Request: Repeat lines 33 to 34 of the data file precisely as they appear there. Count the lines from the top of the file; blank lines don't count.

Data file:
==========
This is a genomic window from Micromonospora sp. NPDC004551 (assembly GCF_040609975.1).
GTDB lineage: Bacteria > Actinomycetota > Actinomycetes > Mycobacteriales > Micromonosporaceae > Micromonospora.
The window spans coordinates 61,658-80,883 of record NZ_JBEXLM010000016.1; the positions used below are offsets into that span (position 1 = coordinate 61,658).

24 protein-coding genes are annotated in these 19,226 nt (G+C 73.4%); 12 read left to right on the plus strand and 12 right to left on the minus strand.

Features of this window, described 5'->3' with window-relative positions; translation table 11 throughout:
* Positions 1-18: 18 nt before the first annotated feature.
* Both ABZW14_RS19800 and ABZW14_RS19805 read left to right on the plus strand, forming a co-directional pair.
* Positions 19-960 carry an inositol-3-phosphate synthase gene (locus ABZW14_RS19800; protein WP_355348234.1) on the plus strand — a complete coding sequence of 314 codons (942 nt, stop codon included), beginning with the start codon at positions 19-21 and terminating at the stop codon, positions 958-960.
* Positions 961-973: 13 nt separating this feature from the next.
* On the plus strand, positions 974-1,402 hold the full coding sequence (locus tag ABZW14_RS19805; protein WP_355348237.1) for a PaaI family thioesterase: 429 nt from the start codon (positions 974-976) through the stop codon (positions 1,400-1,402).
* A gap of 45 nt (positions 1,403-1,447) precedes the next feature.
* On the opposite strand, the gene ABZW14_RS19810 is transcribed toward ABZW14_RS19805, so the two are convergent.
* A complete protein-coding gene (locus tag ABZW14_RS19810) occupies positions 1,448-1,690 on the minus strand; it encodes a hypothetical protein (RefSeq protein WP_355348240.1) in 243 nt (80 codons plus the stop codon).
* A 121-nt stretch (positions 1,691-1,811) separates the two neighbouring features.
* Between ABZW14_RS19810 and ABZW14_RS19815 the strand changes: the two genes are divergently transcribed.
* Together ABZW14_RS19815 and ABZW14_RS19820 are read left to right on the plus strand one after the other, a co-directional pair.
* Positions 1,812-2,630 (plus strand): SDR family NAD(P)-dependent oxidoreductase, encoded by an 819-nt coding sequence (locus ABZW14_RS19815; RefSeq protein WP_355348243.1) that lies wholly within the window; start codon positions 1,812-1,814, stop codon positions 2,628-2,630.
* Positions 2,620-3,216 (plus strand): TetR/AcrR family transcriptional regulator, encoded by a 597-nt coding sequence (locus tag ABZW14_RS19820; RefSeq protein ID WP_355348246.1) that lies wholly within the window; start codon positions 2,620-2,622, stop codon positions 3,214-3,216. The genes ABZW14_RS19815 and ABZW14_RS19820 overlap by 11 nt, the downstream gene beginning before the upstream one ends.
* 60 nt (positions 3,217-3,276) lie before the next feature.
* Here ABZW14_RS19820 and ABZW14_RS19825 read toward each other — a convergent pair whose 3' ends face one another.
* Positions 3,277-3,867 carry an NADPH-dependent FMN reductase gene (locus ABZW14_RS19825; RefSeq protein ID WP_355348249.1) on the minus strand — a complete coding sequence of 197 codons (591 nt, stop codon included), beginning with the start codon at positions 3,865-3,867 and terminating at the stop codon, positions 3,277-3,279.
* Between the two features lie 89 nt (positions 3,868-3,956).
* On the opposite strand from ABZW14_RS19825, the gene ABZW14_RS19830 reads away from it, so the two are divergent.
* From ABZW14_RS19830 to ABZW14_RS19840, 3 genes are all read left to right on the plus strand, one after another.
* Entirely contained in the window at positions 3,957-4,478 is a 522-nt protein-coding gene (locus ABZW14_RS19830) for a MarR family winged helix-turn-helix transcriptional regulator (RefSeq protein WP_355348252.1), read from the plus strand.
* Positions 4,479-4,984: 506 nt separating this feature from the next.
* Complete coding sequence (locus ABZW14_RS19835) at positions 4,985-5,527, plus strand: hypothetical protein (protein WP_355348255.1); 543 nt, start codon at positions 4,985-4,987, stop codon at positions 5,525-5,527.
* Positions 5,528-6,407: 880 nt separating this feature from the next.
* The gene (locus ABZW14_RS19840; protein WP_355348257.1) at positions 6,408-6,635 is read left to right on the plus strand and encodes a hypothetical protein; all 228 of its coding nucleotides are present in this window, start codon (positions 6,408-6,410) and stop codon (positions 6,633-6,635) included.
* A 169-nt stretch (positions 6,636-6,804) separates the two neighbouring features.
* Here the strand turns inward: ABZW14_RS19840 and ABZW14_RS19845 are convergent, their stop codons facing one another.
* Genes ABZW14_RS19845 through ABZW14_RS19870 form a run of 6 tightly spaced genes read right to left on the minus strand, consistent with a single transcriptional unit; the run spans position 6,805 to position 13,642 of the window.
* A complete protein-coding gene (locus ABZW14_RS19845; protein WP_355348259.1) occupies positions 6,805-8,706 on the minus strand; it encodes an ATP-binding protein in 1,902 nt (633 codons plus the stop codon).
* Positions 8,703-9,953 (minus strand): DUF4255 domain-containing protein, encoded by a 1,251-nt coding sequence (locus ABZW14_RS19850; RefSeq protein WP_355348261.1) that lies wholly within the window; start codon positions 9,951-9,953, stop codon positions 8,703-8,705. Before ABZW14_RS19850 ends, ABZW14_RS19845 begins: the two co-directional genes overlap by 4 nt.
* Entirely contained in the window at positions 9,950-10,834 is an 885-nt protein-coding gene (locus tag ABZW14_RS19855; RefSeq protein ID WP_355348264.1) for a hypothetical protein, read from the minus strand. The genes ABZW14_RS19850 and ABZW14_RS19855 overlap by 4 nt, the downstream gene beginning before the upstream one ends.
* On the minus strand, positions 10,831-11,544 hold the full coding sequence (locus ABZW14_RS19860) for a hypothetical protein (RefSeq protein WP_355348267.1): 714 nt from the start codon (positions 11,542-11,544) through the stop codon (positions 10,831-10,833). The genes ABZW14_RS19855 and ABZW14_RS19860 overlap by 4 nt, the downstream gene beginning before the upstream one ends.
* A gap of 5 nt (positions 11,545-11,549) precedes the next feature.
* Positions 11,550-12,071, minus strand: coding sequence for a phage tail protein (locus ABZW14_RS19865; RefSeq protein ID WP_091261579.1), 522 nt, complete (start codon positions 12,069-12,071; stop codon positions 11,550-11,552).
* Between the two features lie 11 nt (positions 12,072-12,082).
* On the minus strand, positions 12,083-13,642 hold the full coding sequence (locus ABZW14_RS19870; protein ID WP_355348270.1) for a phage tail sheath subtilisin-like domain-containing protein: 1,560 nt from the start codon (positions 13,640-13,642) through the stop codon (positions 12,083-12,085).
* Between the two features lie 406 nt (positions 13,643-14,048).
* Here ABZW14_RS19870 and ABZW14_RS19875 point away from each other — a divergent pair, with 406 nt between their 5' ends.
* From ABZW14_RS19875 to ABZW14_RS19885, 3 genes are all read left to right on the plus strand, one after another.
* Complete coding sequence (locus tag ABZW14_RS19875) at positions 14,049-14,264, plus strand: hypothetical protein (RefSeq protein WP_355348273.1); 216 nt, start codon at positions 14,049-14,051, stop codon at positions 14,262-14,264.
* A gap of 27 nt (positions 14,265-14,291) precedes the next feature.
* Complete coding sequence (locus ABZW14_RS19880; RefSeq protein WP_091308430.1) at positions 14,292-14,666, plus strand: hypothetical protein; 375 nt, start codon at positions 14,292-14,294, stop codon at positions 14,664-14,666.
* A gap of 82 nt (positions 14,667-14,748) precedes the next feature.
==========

* A complete protein-coding gene (locus ABZW14_RS19845; protein WP_355348259.1) occupies positions 6,805-8,706 on the minus strand; it encodes an ATP-binding protein in 1,902 nt (633 codons plus the stop codon).
* Positions 8,703-9,953 (minus strand): DUF4255 domain-containing protein, encoded by a 1,251-nt coding sequence (locus ABZW14_RS19850; RefSeq protein WP_355348261.1) that lies wholly within the window; start codon positions 9,951-9,953, stop codon positions 8,703-8,705. Before ABZW14_RS19850 ends, ABZW14_RS19845 begins: the two co-directional genes overlap by 4 nt.